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North Carolina DWI Breathalyzer Explained

Law enforcement in every state uses some type of breath testing machine to determine the blood alcohol content, or BAC, of suspected drunk drivers. In North Carolina, officers use the either Intox EC/IR or Intoxilyzer 5000. These machines, like all other breathalyzers, are designed to determine the amount of alcohol in your body by measuring the amount of alcohol found on your breath. It is important to note that the breathalyzer test is not the same as the portable breath test, or PBT, that is administered at the roadside. Rather, this test is taken at the police station. Although the results of a breathalyzer test can be used against you in court, the machine infallible; nor are the individuals who conduct the tests.

Breathalyzer Testing Procedures

In conducting an Intox EC/IR or Intoxilyzer 5000 breath test, law enforcement must abide by pre-established testing protocol. Before the test, you must be advised that you are allowed to have a witness present. If you choose to exercise this right, the test administrator must wait 30 minutes to allow the witness time to arrive. It is also required by law that the individual who is administering the test be properly trained and possess the correct credentials. The administrator must then perform two tests, the results of which must be within 0.02 percent of each other.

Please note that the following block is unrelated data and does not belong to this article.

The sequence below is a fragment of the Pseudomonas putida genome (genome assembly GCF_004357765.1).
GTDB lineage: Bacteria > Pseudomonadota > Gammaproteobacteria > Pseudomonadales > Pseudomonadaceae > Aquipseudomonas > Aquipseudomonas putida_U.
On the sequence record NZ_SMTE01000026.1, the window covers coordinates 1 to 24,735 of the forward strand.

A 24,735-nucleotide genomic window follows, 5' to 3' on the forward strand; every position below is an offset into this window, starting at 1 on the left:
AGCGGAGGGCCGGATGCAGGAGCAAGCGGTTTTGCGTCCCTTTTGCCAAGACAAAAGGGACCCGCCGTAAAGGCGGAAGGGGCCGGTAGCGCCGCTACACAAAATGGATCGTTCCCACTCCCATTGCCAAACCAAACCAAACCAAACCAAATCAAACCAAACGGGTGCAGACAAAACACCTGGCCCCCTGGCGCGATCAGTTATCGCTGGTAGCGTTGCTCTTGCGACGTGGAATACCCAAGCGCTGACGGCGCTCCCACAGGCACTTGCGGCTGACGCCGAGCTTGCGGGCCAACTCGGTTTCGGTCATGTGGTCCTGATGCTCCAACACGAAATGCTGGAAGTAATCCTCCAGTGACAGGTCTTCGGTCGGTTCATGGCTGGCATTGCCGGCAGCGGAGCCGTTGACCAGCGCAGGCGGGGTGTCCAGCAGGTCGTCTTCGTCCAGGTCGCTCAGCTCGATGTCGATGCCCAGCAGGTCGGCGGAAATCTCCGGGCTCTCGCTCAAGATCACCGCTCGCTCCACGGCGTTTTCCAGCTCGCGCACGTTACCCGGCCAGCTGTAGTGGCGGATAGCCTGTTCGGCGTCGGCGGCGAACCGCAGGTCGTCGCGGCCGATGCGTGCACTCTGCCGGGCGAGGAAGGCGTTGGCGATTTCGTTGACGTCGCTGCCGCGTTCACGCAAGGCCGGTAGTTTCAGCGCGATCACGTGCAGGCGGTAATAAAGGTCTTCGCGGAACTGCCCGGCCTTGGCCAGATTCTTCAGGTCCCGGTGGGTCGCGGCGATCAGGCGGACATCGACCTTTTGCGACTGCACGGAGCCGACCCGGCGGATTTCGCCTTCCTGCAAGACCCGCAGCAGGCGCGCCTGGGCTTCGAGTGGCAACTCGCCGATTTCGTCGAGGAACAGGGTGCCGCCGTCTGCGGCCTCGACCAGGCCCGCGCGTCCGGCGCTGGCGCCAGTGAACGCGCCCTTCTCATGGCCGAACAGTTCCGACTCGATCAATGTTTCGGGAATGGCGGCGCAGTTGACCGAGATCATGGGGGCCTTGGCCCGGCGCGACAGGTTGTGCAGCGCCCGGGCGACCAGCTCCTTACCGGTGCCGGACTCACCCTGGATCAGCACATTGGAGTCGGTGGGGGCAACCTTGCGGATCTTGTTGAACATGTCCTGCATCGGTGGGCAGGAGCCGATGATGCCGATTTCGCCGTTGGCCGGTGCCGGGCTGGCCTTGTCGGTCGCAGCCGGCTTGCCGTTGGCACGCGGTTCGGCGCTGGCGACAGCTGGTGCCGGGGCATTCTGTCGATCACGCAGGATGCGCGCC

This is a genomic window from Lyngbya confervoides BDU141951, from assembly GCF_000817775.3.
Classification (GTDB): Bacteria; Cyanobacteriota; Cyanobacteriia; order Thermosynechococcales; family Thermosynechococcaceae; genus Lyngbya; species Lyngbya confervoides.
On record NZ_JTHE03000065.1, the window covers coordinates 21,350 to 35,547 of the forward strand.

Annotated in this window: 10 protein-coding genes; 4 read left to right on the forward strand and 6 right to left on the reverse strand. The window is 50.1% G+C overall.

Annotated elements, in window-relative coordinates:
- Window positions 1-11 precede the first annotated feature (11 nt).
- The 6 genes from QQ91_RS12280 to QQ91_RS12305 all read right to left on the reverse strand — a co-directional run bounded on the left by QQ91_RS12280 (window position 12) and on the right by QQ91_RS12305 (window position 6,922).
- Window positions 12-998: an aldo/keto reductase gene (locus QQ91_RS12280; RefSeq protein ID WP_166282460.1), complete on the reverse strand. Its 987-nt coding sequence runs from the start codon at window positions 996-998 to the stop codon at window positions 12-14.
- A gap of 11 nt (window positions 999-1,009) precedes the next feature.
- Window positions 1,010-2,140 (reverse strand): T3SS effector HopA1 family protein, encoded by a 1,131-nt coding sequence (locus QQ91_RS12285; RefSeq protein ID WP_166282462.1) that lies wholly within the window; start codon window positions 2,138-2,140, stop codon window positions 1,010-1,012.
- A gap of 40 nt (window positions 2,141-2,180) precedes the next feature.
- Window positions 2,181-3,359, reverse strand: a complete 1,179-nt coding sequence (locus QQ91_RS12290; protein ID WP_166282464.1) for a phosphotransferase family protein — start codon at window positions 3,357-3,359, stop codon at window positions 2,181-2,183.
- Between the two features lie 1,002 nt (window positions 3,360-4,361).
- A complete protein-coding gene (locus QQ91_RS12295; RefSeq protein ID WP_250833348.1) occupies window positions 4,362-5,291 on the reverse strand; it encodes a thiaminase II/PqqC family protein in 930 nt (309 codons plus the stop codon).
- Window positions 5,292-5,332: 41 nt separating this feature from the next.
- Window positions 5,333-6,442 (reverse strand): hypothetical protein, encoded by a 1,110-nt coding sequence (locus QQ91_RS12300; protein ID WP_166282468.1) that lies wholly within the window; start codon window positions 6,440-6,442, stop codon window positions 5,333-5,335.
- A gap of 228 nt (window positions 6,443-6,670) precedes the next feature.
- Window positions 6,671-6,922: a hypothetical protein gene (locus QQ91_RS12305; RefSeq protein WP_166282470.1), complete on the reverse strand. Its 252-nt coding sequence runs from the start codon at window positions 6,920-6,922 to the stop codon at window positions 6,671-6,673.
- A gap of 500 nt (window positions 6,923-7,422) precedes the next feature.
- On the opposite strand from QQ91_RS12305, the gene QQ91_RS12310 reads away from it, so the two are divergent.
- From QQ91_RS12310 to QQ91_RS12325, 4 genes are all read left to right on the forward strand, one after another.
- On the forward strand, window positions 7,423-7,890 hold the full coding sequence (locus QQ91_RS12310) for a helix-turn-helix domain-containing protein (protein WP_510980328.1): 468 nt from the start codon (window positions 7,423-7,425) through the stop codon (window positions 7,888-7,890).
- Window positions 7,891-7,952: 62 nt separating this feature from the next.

Breath Test Defenses

Certain variables may result in an incorrect test result. For example, if you burp or vomit before the test, there could be an increased build up of alcohol in your mouth that would artificially inflate your test reading.

The machine itself must be calibrated properly. Your attorney may request to maintenance records to ensure calibration, or even the results of breath tests that were conducted before and after your test to see if there are any unusual patterns in the results produced by the machine.

Perhaps the greatest flaw of the breathalyzer is that it does not measure your alcohol at the time you were driving, rather after you have been investigated, arrested and taken back to the station. Your BAC could have risen significantly during that time. Depending on the timeline, it may be possible for your attorney to show that your BAC was actually below the legal limit while you were driving.

If you are facing a DWI in North Carolina and your breath test results were at or above the legal limit, you still need to work with a qualified attorney who understands the law. There are many ways to defend yourself against a breathalyzer reading that could greatly increase your chances of having a favorable outcome in your case.